New Exhibition, First Friday

The Modbo and S.P.Q.R., the Arts Alley District, are delighted to announce
a new opening on Friday, February 3rd, 2012. The Modbo will feature the works
of Puebloartist Bonnie Waugh in a show entitled, “Allegory,” while S.P.Q.R. exhibits
Modbo Collective member Nina Peterson’s latest oeuvre, “Femme Fatale.” The opening
reception is from 5:30 pm until midnight on Friday, February 3rd. The shows will
close on Friday, February 24th. The galleries are located at 17b and 17c East Bijou,
Colorado Springs, CO, 80903. More information available by calling 633-4240 or
Nina Peterson began experimenting with oil paints nearly seven years ago
but took a hiatus from using the medium to develop her ballpoint pen drawings.
She first began exhibiting artwork in high school and participated in the Business
of Art Center’s “Wunderkind” in 2008.   During her pursuit of an undergraduate
degree in Art History, she continued to show her ballpoint pen works to positive
reception.  In 2010, Peterson became the youngest member of The Modbo
Collective.  Upon graduation from the University of Colorado at Colorado Springs,
she began preparing for her first solo exhibition at S.P.Q.R. by applying for
and receiving a Denise Pomeraning Memorial Enrichment Grant funded by the
Pikes Peak Branch of the National League of American Pen Women.

For the past year, Peterson has focused on acquiring expert painting skills.  Although largely self-taught and still seeking improvement, she recently took an oil paintingclass with Modbo and SPQR co-owner Brett Andrus that enhanced her technical ability and understanding of the medium. Femme Fatale is an exploration of painting techniques that invokes artworks from the late 19thcentury Symbolist movement.  Peterson started each piece with an under-painting and worked over it with glazes to build color variation and depth.  While studying masterpieces by Fernand Khnopff, Franz Stuck, John William Waterhouse, and Lucien Lévy-Dhurmer, Peterson found not only inspiration for her methods but also for her subject matter.   Her first solo exhibition is one that questions and subverts contemporary and historical depictions of women as cruel yet sensual.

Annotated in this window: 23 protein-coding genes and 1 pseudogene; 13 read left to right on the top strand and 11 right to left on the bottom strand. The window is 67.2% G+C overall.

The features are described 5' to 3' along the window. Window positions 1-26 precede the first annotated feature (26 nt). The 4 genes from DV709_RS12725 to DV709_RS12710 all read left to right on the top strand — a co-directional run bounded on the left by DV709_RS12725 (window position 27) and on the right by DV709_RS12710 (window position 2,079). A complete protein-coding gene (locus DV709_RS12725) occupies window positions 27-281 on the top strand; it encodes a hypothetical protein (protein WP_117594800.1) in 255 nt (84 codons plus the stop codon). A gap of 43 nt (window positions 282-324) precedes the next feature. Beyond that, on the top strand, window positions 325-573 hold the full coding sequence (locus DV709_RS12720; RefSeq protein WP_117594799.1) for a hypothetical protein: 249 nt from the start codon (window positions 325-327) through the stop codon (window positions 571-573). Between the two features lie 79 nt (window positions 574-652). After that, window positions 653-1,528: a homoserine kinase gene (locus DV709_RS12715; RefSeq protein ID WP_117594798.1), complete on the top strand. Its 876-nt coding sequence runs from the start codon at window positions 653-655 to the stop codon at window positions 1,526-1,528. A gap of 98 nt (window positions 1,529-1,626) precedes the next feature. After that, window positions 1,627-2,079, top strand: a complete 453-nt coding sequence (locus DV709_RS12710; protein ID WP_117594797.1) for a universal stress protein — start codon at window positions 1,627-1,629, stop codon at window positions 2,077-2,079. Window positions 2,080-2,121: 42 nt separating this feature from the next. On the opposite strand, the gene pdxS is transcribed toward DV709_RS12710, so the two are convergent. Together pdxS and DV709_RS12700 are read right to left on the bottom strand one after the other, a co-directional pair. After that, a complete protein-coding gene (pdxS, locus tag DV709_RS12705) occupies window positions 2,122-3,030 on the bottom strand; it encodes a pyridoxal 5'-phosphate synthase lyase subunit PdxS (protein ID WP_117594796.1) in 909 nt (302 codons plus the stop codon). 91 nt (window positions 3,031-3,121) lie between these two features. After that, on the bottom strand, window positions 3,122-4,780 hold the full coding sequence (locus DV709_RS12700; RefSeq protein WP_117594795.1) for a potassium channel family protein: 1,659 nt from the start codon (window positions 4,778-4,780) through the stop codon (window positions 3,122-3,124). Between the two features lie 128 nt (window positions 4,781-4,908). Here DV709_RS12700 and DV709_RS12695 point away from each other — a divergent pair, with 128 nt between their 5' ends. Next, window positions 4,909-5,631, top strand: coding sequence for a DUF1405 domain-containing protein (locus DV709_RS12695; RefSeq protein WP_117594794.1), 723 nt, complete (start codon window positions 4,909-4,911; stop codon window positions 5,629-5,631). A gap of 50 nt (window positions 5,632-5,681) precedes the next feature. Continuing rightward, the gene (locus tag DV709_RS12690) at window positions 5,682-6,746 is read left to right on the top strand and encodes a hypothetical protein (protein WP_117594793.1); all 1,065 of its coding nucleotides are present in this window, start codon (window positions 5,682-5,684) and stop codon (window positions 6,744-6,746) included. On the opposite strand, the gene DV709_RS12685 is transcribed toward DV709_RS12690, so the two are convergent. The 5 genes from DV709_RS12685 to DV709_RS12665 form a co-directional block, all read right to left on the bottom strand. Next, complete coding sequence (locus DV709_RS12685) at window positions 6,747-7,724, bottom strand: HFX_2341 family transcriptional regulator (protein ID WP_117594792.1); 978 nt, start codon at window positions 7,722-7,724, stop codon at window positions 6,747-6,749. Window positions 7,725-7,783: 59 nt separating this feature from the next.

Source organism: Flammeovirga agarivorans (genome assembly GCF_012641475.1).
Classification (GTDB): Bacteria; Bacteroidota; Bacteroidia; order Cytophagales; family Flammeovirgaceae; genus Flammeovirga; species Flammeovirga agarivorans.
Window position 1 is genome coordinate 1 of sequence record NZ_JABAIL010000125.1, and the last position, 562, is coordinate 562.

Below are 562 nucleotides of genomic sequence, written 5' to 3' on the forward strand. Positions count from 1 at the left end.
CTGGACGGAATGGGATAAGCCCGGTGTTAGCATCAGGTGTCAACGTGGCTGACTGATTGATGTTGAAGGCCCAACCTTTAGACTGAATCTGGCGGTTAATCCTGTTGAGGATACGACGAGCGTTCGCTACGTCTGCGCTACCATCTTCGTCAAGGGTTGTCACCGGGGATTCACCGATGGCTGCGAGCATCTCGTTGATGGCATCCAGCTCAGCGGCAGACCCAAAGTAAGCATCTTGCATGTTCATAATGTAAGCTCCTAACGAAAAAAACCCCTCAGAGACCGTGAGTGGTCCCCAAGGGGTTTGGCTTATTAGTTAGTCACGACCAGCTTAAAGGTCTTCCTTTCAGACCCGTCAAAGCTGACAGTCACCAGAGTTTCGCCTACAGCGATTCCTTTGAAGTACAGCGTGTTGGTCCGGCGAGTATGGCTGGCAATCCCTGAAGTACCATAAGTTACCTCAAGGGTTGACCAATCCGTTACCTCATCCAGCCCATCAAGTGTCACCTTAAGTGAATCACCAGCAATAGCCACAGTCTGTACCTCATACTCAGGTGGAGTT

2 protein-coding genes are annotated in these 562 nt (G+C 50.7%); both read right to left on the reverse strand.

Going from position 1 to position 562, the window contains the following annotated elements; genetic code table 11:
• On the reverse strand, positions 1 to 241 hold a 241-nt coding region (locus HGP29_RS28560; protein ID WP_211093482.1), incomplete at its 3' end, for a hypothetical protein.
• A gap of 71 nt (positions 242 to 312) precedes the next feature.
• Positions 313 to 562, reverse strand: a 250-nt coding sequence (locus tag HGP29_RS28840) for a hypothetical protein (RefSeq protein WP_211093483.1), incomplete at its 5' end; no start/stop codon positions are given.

or the past twenty years, Bonnie Waugh has been involved in the arts in many
different forms: as an artist, a curator, and always as an advocate. In 2000,
she started Red Raven studio in Pueblo, Colorado which provided work space for
artists, classes, a musicvenue, and gallery space.  In 2003, she teamed up with a company called Art in the Aspens to provide plein air workshops that were based
both at her studio and in many scenic locations around Colorado. “From there I fell in
love with oil paint and capturing thelight,” says Waugh. “I choose to paint other
things than the traditional landscape, but itis still always about the light for me.”  She became the Director of Fine Arts for the Colorado State Fair in 2008 and is still holds
that position.  She is also a member of a contemporary artist collective called
38degrees latitude based out of Pueblo.
For Waugh, “Allegory” represents a move from curating and art promotion back
into the role of the painter; the show is derived completely from her personal
experiences and relationships.  Rather than approaching the show thematically,
Waugh allowed each painting to develop independently.  She chose to explore
mystery and ritual—allowing herself the freedom to paint from a more emotional
point of view.  Bonnie sees her work as the narration of an odd story, and aims to
present images which open a door for the viewer to walk through, stimulating their
own set of visual memories and personal perspectives.